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6 Email Tactics to Leave Behind in the New Year

By Adrian Fisher,
business.com writer
|
Dec 17, 2019
Image Credit: juststock / Getty Images
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> Marketing
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Changing your email marketing strategy in 2020 could pay big dividends.

It's no surprise that most businesses use email marketing. After all, it's the most effective marketing channel. And as 2019 comes to a close, it's clear that email marketing is far from dying.

According to Statista, in 2019, there were more than 293 billion emails sent per day, a number that continues to grow. Statista predicts that by 2023, more than 347 billion emails will be sent each day. As emails increase, it's become more challenging for businesses to stand out among all of the other messages flooding their customers' inboxes. The competition is stiff, and there's little room for email tactics that no longer work. 

As the new year approaches, here are six email tactics marketers should leave behind.

1. Using dull subject lines

Email subject lines can make or break an email. While an email may have a well-written message and all the right call-to-action buttons, if the subject line isn't compelling enough, customers won't give it the time of day. According to OptinMonster, 47% of email recipients open an email based on the subject line alone. Marketers can no longer get by with uninteresting subject lines. They must be creative and nail the subject line to get customers to open their email.

Effective email subject lines tend to be short and sweet, relatable and conversational. For example, instead of "Ways to Boost Your Home Value," try "Want to Increase Your Home's Selling Price?"

The best way to improve email subject lines is to try different options, A/B test, measure open rates and repeat what works. Try using emojis (depending on your audience), asking questions and using statistics. Most email marketing tools will offer an in-depth look at how many opens each subject line received, which can help improve campaigns in 2020. Most email platforms will allow you to A/B test a small group of emails and use the one with the most opens to go to the rest of the group. Make sure to utilize testing features such as this to ensure high open rates.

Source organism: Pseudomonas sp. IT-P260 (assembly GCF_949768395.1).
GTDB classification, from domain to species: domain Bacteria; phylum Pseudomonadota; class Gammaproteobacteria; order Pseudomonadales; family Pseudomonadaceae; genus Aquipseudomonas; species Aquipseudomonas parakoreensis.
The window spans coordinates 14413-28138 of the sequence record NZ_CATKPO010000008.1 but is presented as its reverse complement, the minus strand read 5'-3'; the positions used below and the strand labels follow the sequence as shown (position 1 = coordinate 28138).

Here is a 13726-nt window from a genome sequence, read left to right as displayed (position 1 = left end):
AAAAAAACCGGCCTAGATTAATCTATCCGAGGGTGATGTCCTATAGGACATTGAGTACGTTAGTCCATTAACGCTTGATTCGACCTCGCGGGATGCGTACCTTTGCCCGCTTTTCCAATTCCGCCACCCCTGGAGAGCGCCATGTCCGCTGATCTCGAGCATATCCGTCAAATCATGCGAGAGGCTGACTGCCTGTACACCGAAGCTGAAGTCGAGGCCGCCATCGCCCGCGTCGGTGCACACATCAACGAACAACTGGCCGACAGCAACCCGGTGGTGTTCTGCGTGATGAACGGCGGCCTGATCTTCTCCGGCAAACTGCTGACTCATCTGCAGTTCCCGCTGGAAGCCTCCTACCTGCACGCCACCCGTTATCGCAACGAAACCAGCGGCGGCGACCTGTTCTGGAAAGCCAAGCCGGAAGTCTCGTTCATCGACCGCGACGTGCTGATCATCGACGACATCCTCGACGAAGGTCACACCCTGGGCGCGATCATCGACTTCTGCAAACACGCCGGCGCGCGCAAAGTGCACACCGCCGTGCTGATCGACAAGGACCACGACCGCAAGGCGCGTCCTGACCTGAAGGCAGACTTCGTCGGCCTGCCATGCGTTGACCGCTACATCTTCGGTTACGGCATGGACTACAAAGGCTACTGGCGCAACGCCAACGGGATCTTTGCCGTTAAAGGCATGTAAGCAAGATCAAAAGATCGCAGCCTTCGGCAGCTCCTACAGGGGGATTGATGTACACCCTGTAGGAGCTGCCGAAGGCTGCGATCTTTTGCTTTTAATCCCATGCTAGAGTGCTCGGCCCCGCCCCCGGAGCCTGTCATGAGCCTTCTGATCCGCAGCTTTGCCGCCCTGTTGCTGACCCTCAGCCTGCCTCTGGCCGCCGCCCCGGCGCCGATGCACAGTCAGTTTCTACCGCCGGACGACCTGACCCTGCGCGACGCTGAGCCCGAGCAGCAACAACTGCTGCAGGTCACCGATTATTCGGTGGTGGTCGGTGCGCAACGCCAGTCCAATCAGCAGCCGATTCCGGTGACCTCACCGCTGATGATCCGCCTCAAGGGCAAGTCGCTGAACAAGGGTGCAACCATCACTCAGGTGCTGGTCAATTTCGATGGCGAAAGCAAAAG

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2. Continuing to ignore mobile

More people are checking their email on mobile devices. A study by Fluent revealed that 75% of people say they use their smartphones most often to check email. Furthermore, Adestra found that around 70% of recipients delete emails that display incorrectly on mobile within three seconds. In this day and age, mobile-friendly emails aren't an option – they're a necessity. People won't be able to read an email on their smartphone if it's not optimized. They may also become frustrated and unsubscribe to emails with links that don't work or that they can't digest on the go.

Marketers can ensure their emails look great across mobile devices by using a responsive email template, avoiding large image files, using buttons for calls to action and breaking up long paragraphs. Always test an email from a mobile device, as well as from a desktop. While this is one extra step, it's worth it in the long run because more people will actually read and engage with the email.

Someone may sign up to receive emails from a business, but then decide they want to unsubscribe. Marketers can either make their unsubscribe link visible or hide it deep in the footer of their email. If they choose the latter, they could jeopardize not only their legal compliance with GDPR but deliverability too.

A Litmus report shows that half of U.S. consumers say they've reported a brand's emails as spam because the process of opting out wasn't easy. Making it hard for recipients to unsubscribe can cause frustration and drive spam complaints.